Peeping Tom

Page 1Page 2Page 3Page 4Page 5Page 6    by Iain Morrisson -- page 6 of 6

From Psycho.
(© 1960 Shamley Productions, Inc. Renewed © 1988 Universal City Studios, Inc. All rights reserved.)


For the shower scene in Psycho, Hitchcock's principles and methods can be traced to his earlier films--in which the principles and methods appear in isolation. Insofar as these features appear in more than one Hitchcock film, this analysis gives us some insights into what may be meant when somebody talks about a "Hitchcock" film.

Perhaps the most important of these principles is the principle of concealment. Unlike most of the slasher films that followed Psycho, Hitchcock's film contains no explicit violence. This is testament to the fact that Hitchcock understood something about the way in which human fear operates. To present the object of fear to our gaze is perhaps to negate its horror. There is another possible explanation for Hitchcock's refusal to present us with the horrific in a direct fashion. His films deal with people's reactions to horror, murder and injustice more than they deal with these subjects themselves. Crewe's concealed murder enriches our sympathy for Alice; she sees something horrible that we are not allowed see yet. Bruno's hidden murder of Miriam gives us a real sense of Bruno's mania, and Marion's death allows us a hint of what it is like to be savagely attacked. Hitchcock keeps his attention focused on character, and the degree to which his murders are hidden in these fims reflects the degree to which he wants his characters revealed.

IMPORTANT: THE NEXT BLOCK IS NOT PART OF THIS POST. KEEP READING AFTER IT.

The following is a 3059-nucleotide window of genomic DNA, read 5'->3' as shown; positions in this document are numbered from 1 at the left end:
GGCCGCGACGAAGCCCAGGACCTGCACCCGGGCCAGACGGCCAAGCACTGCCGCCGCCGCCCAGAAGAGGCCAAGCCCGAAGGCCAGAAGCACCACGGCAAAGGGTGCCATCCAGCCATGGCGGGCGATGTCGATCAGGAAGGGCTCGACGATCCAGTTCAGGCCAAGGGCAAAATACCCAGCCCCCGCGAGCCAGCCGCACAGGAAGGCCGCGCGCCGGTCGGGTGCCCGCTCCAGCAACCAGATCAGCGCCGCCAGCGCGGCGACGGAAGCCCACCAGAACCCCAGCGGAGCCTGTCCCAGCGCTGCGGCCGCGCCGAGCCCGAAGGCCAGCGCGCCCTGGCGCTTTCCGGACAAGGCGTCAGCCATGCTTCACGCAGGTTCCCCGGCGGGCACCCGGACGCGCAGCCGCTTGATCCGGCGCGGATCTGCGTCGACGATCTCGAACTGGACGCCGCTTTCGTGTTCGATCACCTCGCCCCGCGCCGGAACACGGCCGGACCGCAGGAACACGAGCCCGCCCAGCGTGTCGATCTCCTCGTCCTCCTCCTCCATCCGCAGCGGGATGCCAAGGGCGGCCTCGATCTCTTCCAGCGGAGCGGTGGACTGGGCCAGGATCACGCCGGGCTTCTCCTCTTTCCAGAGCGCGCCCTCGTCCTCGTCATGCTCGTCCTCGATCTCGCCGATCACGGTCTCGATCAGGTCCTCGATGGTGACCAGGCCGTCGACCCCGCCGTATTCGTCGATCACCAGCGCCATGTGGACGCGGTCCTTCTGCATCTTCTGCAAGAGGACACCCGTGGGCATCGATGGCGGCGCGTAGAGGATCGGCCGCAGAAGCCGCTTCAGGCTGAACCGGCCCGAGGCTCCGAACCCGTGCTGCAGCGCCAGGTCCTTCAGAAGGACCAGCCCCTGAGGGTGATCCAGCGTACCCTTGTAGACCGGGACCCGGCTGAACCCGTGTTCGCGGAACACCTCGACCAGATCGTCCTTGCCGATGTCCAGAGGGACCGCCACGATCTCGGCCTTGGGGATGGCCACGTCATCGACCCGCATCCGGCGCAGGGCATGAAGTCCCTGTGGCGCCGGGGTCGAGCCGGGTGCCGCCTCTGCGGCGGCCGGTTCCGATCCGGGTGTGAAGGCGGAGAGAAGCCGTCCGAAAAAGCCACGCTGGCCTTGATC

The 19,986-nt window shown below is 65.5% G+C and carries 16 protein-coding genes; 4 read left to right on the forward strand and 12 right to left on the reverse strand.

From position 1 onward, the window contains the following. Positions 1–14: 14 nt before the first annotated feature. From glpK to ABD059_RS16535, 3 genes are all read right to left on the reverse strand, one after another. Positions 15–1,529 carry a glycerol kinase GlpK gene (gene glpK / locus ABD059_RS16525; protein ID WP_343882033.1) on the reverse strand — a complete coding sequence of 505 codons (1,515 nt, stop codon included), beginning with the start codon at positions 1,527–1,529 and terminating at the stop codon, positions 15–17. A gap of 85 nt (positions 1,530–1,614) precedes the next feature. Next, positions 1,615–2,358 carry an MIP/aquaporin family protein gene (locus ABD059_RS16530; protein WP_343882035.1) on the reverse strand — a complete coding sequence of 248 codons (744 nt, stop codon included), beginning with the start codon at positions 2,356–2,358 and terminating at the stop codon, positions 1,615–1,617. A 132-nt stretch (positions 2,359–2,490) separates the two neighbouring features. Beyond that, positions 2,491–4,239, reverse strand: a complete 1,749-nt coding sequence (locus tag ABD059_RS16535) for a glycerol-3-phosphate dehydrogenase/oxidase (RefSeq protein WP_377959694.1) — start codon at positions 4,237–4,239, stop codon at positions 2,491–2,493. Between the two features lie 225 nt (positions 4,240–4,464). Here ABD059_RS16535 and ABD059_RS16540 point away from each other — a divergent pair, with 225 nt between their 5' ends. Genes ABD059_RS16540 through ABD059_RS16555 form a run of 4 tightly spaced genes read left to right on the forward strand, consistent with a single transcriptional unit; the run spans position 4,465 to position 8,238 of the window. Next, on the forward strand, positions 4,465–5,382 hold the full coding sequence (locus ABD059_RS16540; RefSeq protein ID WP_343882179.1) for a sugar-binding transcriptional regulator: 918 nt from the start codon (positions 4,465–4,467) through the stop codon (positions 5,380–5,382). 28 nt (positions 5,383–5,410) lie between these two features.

page 6 of 6